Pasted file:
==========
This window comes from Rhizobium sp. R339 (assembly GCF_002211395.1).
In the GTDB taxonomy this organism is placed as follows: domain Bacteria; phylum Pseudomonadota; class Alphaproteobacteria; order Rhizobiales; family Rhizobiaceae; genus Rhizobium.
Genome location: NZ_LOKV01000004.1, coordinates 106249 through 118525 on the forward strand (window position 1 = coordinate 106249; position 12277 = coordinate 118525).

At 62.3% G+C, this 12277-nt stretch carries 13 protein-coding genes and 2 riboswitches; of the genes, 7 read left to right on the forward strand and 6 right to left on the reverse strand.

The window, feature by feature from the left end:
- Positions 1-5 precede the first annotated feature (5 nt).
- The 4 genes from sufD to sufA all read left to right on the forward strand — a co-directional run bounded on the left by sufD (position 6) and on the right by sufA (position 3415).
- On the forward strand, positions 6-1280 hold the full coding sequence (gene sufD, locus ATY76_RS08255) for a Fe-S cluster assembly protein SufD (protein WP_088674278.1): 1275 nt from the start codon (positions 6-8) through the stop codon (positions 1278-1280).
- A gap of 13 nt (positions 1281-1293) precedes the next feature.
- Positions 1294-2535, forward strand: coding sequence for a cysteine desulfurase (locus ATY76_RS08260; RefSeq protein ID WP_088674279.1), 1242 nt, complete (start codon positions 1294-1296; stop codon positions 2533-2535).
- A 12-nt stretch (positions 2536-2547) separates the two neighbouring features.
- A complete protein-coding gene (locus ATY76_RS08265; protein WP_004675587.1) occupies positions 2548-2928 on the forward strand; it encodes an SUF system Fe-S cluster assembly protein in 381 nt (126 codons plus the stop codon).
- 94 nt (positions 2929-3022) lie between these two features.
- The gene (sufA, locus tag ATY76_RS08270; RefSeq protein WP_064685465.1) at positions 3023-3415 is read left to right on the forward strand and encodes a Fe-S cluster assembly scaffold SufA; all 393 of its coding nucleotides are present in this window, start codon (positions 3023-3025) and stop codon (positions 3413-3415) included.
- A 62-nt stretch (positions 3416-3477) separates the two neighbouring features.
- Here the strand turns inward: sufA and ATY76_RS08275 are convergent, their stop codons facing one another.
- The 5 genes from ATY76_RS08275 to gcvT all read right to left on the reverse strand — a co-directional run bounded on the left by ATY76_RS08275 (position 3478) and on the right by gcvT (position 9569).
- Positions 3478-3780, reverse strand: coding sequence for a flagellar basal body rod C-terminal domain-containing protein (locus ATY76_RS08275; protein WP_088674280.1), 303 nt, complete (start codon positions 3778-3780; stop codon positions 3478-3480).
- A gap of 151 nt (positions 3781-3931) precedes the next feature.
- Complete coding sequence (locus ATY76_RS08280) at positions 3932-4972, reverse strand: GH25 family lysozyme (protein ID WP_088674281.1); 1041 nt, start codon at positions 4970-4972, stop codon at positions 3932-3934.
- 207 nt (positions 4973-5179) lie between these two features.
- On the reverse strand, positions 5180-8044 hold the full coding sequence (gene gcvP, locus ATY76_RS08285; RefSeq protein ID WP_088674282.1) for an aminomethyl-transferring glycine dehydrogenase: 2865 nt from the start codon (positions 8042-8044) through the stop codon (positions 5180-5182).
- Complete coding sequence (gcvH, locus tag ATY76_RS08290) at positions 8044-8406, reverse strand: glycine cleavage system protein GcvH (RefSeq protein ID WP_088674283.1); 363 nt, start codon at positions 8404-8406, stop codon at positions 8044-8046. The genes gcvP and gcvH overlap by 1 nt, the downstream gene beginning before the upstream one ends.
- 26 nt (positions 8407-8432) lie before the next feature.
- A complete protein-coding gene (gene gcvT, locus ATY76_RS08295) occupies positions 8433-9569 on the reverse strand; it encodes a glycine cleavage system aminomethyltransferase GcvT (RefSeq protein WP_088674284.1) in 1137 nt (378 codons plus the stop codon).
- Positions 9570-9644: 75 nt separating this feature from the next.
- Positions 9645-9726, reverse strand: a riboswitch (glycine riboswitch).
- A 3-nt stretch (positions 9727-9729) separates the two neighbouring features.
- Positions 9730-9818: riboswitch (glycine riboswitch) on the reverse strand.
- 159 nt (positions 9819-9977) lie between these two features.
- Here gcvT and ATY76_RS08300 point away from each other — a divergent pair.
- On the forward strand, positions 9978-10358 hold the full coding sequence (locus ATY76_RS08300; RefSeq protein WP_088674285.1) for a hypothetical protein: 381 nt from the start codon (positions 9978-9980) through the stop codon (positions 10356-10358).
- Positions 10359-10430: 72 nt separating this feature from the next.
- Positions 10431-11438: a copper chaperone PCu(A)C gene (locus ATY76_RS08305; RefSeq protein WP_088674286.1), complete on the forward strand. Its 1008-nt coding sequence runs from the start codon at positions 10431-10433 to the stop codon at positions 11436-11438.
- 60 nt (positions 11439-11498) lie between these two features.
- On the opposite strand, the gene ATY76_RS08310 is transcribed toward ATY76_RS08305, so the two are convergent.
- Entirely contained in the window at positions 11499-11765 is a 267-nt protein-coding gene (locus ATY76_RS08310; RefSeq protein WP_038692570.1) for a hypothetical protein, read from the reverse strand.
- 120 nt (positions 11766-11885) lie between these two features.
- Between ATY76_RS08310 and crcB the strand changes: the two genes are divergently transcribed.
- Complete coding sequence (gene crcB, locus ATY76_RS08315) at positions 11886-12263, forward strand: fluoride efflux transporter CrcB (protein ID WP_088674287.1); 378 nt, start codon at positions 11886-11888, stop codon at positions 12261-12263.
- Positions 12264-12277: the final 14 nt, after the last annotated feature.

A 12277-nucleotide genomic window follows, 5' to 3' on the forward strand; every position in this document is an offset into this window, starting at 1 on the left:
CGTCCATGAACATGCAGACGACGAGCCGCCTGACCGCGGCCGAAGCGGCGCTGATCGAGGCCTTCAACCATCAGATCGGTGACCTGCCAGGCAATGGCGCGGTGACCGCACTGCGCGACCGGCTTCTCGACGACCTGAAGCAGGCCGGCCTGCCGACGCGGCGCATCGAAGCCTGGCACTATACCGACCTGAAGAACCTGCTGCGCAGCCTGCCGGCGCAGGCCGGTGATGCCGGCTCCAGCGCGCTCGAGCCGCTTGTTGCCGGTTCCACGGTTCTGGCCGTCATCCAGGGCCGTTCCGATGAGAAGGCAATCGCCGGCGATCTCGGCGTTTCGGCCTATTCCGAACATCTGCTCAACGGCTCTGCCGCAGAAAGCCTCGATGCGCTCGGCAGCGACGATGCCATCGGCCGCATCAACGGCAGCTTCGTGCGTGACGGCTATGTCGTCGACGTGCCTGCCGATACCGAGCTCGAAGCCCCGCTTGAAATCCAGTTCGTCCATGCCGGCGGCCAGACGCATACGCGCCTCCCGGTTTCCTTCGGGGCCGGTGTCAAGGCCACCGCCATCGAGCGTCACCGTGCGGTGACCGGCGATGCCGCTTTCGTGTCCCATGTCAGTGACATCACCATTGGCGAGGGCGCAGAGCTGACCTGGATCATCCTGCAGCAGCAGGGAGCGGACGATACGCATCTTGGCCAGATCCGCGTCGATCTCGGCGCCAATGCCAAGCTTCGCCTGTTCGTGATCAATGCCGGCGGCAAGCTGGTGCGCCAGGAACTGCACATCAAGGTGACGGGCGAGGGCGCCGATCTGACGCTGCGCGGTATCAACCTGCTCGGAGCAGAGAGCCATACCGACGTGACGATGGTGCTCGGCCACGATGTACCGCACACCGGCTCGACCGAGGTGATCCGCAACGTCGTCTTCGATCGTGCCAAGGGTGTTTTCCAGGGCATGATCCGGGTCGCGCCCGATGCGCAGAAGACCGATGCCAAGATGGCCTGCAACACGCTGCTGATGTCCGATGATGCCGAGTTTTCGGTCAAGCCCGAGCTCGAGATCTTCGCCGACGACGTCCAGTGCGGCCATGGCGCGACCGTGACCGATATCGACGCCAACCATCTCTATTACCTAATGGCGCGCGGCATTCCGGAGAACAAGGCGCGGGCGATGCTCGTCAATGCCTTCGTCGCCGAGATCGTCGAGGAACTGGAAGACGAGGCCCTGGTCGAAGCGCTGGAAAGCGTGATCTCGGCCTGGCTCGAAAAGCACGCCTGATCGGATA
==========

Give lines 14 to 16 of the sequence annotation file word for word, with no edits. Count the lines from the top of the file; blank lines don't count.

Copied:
- The gene (sufA, locus tag ATY76_RS08270; RefSeq protein WP_064685465.1) at positions 3023-3415 is read left to right on the forward strand and encodes a Fe-S cluster assembly scaffold SufA; all 393 of its coding nucleotides are present in this window, start codon (positions 3023-3025) and stop codon (positions 3413-3415) included.
- A 62-nt stretch (positions 3416-3477) separates the two neighbouring features.
- Here the strand turns inward: sufA and ATY76_RS08275 are convergent, their stop codons facing one another.